April 24, 2014

Water sustainability bill signed into law by Gov. Heineman (AUDIO)

Gov. Dave Heineman signs LB 1098 into law as its sponsor, Sen. Tom Carlson looks on

Gov. Dave Heineman signs LB 1098 into law as its sponsor, Sen. Tom Carlson looks on

A bill designed to maintain Nebraska’s greatest natural resource, its water, has been signed into law by Gov. Dave Heineman.

Heineman signed into law LB 1098, the water sustainability bill, which he says should insure that Nebraska has the water it needs both for agricultural and city uses for years to come.

“This is a difficult and challenging issue and this legislation is aimed at planning for better future water use in our state,” Heineman tells reporters during a news conference. “We’ll also be expanding the Natural Resources Commission from 16 members to 27 members. The commission will include a diversity of water users in our state, including ground water and surface water irrigators, public power districts, and wildlife conservation groups as well as others involved in agriculture.”

The bill was an outgrowth of the work of the Water Sustainability Task Force which worked through the second half of last year.

Sen. Tom Carlson of Holdrege, a Republican candidate for governor, sponsored the bill that created the task force a year ago and, this year, sponsored the legislation that grew from its work.

“And I believe that 1098 will be remembered as a bill that helped make water sustainability a possibility for generations to come,” Carlson says.

Sen. Mark Christensen of Imperial says the bill will spur basin-wide planning for both groundwater and surface irrigation for the vast Republican River Basin.

“From the Colorado line all the way down to almost Superior, Nebraska; that’s a huge area in this state. And it will allow everybody to sit down at the same table and work out a solution,” Christensen says.

The law aims to address water management, water quality, and flood control issues. It also creates the Water Sustainability Fund.

AUDIO:  Gov. Dave Heineman holds a news conference to sign LB 1098. [8 min.]

Southwestern Nebraska declared disaster area due to lingering drought (AUDIO)

Rain continues to come in short supply in portions of Nebraska, prompting the federal government to declare eight southwestern counties disaster areas due to the lingering drought.

Farm Service Agency State Executive Director Dan Steinkruger announces Keith, Perkins, Lincoln, Chase, Hayes, Frontier, Hitchcock, and Red Willow have been declared disaster areas.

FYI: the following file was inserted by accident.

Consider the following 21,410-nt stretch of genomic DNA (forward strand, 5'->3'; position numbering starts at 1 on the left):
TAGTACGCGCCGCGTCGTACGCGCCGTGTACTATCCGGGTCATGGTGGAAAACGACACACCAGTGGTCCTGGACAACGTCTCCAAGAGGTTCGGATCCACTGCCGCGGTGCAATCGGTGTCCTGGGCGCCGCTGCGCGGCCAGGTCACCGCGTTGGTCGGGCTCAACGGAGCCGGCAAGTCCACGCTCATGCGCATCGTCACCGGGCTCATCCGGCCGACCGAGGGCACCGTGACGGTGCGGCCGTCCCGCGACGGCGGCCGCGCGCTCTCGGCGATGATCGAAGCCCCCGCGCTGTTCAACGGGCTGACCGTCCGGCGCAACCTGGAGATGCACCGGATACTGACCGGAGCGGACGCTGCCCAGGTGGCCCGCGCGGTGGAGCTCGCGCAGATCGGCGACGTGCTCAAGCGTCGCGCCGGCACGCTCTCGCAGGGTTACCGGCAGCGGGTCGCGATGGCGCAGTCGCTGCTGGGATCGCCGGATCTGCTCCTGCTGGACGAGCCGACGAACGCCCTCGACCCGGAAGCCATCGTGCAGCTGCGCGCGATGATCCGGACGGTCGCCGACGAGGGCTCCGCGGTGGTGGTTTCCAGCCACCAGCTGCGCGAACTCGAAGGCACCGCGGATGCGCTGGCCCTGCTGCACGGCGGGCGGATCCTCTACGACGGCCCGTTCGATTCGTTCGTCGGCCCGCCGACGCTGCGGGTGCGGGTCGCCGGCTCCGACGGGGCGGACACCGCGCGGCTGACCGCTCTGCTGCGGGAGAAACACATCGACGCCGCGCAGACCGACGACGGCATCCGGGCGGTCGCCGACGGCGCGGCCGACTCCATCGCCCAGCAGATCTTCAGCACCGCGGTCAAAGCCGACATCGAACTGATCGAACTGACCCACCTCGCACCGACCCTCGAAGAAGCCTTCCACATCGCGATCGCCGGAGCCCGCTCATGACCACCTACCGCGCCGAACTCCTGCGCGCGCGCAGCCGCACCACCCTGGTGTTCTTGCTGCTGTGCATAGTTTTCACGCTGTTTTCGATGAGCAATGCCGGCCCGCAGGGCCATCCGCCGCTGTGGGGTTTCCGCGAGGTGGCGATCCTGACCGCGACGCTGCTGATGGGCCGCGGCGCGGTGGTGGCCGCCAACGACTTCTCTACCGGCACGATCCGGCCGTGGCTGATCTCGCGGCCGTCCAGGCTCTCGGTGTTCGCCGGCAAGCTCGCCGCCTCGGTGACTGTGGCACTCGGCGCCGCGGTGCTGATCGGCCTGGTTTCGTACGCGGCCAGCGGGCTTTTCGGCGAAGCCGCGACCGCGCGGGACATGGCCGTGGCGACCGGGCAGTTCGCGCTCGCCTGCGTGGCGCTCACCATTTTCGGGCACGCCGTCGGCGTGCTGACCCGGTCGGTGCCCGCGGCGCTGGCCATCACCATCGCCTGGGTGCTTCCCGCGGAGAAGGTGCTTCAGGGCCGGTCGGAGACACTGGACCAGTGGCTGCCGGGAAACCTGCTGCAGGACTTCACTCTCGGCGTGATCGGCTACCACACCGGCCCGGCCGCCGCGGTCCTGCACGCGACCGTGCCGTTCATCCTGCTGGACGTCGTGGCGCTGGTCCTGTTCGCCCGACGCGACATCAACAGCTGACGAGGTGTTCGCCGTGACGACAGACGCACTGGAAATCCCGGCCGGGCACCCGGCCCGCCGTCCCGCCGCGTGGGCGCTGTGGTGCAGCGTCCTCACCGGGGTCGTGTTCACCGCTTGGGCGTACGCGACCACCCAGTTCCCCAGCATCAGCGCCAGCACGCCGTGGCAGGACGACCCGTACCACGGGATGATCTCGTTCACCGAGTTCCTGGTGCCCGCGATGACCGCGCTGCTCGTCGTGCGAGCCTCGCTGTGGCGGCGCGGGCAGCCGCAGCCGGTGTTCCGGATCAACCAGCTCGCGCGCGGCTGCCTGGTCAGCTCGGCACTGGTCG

“It reflects the on-going multi-year drought conditions that we have in that entire region,” Steinkruger tells Nebraska Radio Network.

While much of Nebraska has received sufficient rainfall to official declare an end to the drought, drought conditions enter their third year in southwestern Nebraska.

The dry conditions affect not just grain producers, but also cattle grazing.

Until more rain falls in southwestern Nebraska, the USDA will offer emergency loans to producers.

“I think the question is, going forward, are we going to moderate and maybe decrease that drought area in Nebraska or are we going to continue right on into the summer months,” according to Steinkruger.

The Secretary of Agriculture declared the eight counties disaster areas based on the U.S. Drought Monitor drought intensity value, which registers the area as in extreme drought.

Producers in 10 counties contiguous to the eight in the declaration are eligible for certain disaster assistance.

Producers can contact the local FSA Service Center for more information on what assistance might be available.

AUDIO:  Brent Martin reports [:40]

 

Higher farmland valuations come on heels of disappointing legislative session

Assessment of agricultural land continues to rise, adding to the disappointment farm groups are expressing about the legislative session.

The Nebraska Department of Revenue’s Property Assessment Division reports the valuation of farmland for tax purposes rose nearly 30% between 2013 and 2014.

Nebraska Farm Bureau President Steve Nelson says the assessment report comes on the heels of a legislative session that talked a lot about reducing property taxes for farmers, but did little.

“We really thought this was going to be the year, because we had had the Tax Modernization Committee meetings throughout the state,” Nelson tells Brownfield Ag News. “They had heard the message loud and clear that property taxes are too high and, not only are they too high, but the balance between property tax, income tax, and sales tax was out of line.”

Legislators did add $25 million to the $115 million Property Tax Credit Fund. There were not enough votes to add another $20 million to the fund when an amendment to the state budget was proposed during floor debate.